5. There are way too many flights and people going to Iceland these days. Reykjavik is a small city and it doesn’t have the infrastructure to support hordes of tourists. The airport is overcrowded now and all of these extra flights will only make it worse.

    Cheap air fares helped to make Venice the mess that it is these days and I fear Reykjavik is heading in the same direction. I’m glad I went years ago when it was still a unique and quirky place off the beaten path.

  6. @Lea Thanks for the clarity. While I believe I speak and understand English well, it is not my first language. I simply understood it as – It’ll be the first Transatlantic market/route for but DFW while Philadelphia has many other. It’s my misunderstanding. Thanks again and as always great content, Lucky.

  7. “By flying out of Dallas they’re excluding passengers originating on the east coast.”

    They’re not excluding east coast passengers…they’ll just have to backtrack to DFW to get to Iceland on AA. I get your drift, but disagree with the logic.

    Either way, good for Iceland I guess!

  8. Would have thought Chicago was a better connecting point for most AA flyers, and a shorter flight as well

    Too bad it’s a 757. Admitted, IcelandAir uses them too, but Wow uses a A-330.

  9. As someone who lives near PHL, I’ll happily fly Icelandair direct rather than backtracking through DFW. (and get real miles with Alaska to boot!)

  10. They’re only doing this to try to push Icelandair/WOW out of the Dallas market. Having those carriers serve Dallas-Europe via Iceland depresses the high fares AA is able to charge for Dallas –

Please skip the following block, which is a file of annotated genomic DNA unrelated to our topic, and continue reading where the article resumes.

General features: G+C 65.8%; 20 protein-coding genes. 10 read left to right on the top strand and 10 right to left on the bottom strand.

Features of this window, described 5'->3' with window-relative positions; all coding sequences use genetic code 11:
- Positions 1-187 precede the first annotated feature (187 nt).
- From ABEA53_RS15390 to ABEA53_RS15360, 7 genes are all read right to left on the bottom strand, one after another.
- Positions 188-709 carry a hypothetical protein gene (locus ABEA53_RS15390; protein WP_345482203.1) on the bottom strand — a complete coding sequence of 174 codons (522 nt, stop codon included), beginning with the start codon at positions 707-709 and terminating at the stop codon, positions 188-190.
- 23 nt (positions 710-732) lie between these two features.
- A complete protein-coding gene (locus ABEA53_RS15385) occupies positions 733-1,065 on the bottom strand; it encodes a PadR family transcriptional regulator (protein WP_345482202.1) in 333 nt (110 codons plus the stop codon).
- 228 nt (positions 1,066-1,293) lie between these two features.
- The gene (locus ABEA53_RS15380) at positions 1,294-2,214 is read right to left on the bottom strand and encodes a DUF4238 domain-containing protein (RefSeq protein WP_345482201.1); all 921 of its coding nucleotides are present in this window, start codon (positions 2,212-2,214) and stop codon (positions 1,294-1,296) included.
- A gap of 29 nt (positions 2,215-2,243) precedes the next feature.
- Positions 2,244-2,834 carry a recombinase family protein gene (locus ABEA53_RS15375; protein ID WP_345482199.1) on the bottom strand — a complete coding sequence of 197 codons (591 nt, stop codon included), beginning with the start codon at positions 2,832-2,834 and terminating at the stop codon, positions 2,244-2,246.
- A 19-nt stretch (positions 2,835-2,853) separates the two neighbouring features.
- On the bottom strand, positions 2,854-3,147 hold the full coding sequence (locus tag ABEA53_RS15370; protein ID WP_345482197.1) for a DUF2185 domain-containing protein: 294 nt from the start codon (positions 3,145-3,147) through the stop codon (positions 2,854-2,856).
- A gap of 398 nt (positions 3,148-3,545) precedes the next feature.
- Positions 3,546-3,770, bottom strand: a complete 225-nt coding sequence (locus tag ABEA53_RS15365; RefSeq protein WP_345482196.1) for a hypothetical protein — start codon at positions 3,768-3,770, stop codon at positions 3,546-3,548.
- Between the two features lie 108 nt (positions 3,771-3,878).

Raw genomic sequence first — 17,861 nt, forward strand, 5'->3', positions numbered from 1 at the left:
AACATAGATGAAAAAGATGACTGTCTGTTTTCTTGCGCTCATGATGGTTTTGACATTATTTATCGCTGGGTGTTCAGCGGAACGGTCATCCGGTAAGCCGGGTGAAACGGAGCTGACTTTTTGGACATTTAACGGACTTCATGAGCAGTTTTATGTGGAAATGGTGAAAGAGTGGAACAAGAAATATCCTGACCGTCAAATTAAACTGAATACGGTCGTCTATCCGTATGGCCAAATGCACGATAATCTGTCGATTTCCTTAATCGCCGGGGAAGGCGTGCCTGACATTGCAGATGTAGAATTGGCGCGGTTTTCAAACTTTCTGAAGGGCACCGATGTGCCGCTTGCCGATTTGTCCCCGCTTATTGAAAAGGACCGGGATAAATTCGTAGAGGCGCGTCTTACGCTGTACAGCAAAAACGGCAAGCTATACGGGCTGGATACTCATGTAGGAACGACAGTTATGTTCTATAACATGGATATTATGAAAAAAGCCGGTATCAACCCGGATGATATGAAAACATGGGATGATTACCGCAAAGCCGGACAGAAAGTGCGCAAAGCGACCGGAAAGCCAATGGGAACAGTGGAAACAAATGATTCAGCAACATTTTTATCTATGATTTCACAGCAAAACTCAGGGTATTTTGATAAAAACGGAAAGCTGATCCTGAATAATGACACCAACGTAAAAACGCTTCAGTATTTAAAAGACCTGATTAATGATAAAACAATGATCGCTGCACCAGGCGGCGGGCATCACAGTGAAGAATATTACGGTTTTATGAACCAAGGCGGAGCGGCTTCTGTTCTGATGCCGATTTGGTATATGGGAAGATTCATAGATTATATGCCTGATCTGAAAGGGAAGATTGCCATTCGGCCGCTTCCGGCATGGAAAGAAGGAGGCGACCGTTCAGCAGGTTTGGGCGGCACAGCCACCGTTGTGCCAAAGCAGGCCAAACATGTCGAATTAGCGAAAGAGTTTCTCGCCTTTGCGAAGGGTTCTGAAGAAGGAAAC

Europe traffic. They really dont care if it’s accessible to East Coast AA customers, they’re just looking to saturate Dallas-iceland seats, which will lower fares at what they hope is an unsustainable level for their less well funded Icelandic rivals. Once one, or both, leaves the market, then they will too and increase their fares on Dallas-Europe. True, most of the pax on Dallas- Iceland will go on to Europe (in general, about half are just connecting), but it’s the local traffic (Dallas-Iceland) that makes the flying profitable. AA putting more seats into the market lowers the fares on the local traffic that Icelandair and WOW can charge, which will, AA hopes, threaten their viability. AA doesnt care where the traffic comes from nor if their flights are full – they just want to drive competition out of the market. If they really cared about the Iceland market, they’d probably do a utilization flight from Philadelphia or Chicago. This just shows that they’re willing to spend money to hurt a competitor. End of story.

  11. Agree with Jason’s thoughts but also the East Coast is absolutely saturated with flights to Iceland which makes Philadelphia less appealing for AA. There’s huge demand from Texas to Iceland and currently the itineraries to getting there from Austin, Dallas, and Houston are all sloppy or require multiple ticket bookings.

  12. Ben since this is an international AA flight, does this mean I can earn Alaska miles with AA should I choose to fly with them over Iceland Air on this route.

  13. I live in Tampa and would actually prefer to go through DFW vs PHL because I can actually get some sleep on the flight over. Northeast to Iceland flights are like domestic red eyes that basically equal missing a night’s sleep.

  14. @Mike, please point me to these cheap fares to Venice! And while it’s definitely busier than before the infrastructure has been upgraded and it’s not done yet. From Florida to Venice is never cheap unless you go out of Miami (which is far for me). Can’t wait for some real competition in TPA/RSW (eurowings picked up where Air Berlin Left there).